'Top Gun' producer on why the movie theater model isn't dead: 'It's exhilarating'

The movie business is in flux, as the rise of streaming has put pressure on traditional movie theater operations, like AMC Entertainment (AMC). Nevertheless, the movie theater model remains “alive and well,” said acclaimed producer Jerry Bruckheimer at Yahoo Finance's All Markets Summit on Monday.

"You've just got to make movies and embrace the audience," he said. "Unfortunately, with the pandemic, we weren't making a lot of movies that really could play in theaters. Streaming has its place. Theaters have their place. I always use this analogy: You have a kitchen, right? Would you like to go out to eat? So, it's not always [one or the other]. You might want to stay home and watch television."

Bruckheimer's career has featured some of Hollywood's biggest blockbuster successes, including "Pirates of the Caribbean," "Bad Boys," and most recently "Top Gun: Maverick." For Bruckheimer, the "Top Gun" sequel, which stars Tom Cruise, re-affirmed that group movie theater experiences, with the right movies, remain alluring.

“It's a group experience. It’s exhilarating when you go to opening weekend and people are cheering and applauding for the right type of movie, and that's what happened with 'Top Gun,'” Bruckheimer said. "I went all weekend the first weekend, and stood behind the seats at the Chinese Theater. I was watching the movie in IMAX, and watched how exhilarated the fans were. When you talk to people, most people haven't seen it just once. They've seen it twice, or three times. One person wrote us saying they'd seen it 100 times."

After a two-year delay brought on by COVID-19, "Top Gun: Maverick" netted nearly $1.5 billion at the box office. Even before the pandemic, that would have been a triumph, as only 51 movies in history have ever hit the billion-dollar box office mark, according to data from Box Office Mojo reported on by Insider.

What's next for Bruckheimer

Bruckheimer's work spans traditional studios and tech-native streamers. For instance, he's currently producing "Beverly Hills Cop 4" for Netflix (NFLX) and on "Young Woman and the Sea" with Disney (DIS). Meanwhile, "Top Gun: Maverick" was released in theaters through Paramount (PARA) with plans to stream on Paramount Plus.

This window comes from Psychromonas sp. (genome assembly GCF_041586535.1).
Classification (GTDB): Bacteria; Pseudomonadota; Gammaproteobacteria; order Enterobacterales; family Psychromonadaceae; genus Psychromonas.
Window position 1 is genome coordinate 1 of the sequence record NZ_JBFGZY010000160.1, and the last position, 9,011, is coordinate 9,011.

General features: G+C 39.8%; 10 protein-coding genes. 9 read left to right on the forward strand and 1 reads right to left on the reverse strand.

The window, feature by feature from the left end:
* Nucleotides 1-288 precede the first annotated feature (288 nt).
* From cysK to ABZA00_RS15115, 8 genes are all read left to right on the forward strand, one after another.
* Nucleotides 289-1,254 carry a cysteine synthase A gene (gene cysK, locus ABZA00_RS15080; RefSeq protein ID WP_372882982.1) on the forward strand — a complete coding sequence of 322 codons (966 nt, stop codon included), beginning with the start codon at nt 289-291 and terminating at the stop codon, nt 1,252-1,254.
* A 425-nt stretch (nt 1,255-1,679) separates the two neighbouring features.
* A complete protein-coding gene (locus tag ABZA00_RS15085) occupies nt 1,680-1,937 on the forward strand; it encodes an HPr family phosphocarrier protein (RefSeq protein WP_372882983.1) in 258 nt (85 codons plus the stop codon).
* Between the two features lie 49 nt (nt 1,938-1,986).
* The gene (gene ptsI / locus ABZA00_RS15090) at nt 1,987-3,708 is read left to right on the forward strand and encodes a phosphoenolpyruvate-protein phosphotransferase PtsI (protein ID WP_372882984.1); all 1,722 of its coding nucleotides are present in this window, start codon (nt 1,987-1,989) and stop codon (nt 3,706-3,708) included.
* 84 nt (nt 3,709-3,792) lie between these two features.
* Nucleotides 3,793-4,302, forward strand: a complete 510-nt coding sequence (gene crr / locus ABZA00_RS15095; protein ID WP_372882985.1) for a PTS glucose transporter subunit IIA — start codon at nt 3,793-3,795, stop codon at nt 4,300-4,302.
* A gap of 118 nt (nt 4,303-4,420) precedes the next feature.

So, what sequel does Bruckheimer want to make next?

"Well, we hope to do another 'Pirates'," he said.

When "Pirates of the Caribbean: The Curse of the Black Pearl" came out in 2003, it was an unlikely hit. That movie — based on the eponymous theme park ride and starring Johnny Depp as the now-famed Captain Jack Sparrow — has since become a five-movie series. Over two decades, the franchise has grossed more than $4 billion worldwide. This puts “Pirates” among the top 15 highest-grossing movie franchises of all-time — the DC Extended Universe has grossed $5.6 billion, while Transformers has netted $4.86 billion, CNBC reported.

Bruckheimer has also succeeded in television, producing the "CSI" franchise, "Lucifer," and "The Amazing Race." This year, he's had two new shows come out: Showtime's "American Gigolo" and CBS's "Fire Country," which follows firefighters in Northern California. 

"I like to do shows that give you an inside look into a world you've never been part of," Bruckheimer said. "We have this new show called 'Fire Country,' which had the highest ratings of any new show that just came out two weeks ago… It's giving you an inside look at what firefighters do. 'CSI' gave people a good look at what CSI do, and 'Top Gun' gave you a great look at what aviators do. I love giving people process."

Allie Garfinkle is a Senior Tech Reporter at Yahoo Finance. Follow her on Twitter at @agarfinks.

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